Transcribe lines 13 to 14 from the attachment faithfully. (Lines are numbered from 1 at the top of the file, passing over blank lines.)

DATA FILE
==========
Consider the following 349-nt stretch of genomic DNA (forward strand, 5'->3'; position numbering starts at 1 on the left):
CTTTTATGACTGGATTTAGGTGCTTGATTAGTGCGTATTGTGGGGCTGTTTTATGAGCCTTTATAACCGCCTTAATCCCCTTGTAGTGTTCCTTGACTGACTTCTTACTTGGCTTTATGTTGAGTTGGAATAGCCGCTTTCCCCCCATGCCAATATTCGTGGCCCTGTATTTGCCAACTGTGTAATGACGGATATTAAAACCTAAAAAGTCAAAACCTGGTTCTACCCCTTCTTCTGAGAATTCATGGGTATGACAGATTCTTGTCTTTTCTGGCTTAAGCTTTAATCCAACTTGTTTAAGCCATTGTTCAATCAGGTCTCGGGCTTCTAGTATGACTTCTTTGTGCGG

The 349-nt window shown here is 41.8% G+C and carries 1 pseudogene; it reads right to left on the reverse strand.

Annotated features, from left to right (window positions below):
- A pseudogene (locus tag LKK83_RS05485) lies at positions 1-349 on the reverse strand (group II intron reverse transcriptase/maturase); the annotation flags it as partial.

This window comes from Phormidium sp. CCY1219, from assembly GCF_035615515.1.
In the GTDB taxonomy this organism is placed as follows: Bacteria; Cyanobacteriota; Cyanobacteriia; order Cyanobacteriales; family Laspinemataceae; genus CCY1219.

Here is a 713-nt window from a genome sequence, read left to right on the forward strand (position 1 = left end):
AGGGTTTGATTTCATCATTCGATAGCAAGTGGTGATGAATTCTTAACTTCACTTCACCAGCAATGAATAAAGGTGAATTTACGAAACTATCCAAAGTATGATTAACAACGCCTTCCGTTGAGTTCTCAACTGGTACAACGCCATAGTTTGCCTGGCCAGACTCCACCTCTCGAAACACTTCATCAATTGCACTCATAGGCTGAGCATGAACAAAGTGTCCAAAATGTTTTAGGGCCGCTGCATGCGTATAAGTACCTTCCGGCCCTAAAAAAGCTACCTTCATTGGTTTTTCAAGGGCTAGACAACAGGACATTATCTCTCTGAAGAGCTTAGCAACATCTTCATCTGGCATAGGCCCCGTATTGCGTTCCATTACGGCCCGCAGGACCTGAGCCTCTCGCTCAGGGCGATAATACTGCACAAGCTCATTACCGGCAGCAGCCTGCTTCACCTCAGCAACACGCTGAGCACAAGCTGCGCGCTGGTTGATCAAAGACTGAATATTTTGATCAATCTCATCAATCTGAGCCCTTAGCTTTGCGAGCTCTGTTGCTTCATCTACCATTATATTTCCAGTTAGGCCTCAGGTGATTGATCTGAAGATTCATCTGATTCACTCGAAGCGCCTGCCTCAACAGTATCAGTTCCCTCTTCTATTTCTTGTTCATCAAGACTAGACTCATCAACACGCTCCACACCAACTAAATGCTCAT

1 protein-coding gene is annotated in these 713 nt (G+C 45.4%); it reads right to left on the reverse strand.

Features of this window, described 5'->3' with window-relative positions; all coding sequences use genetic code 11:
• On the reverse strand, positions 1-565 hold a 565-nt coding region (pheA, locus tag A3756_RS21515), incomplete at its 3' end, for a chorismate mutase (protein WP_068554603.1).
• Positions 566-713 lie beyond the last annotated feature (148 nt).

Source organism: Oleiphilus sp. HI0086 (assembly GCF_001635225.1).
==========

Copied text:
• Positions 566-713 lie beyond the last annotated feature (148 nt).

Source organism: Oleiphilus sp. HI0086 (assembly GCF_001635225.1).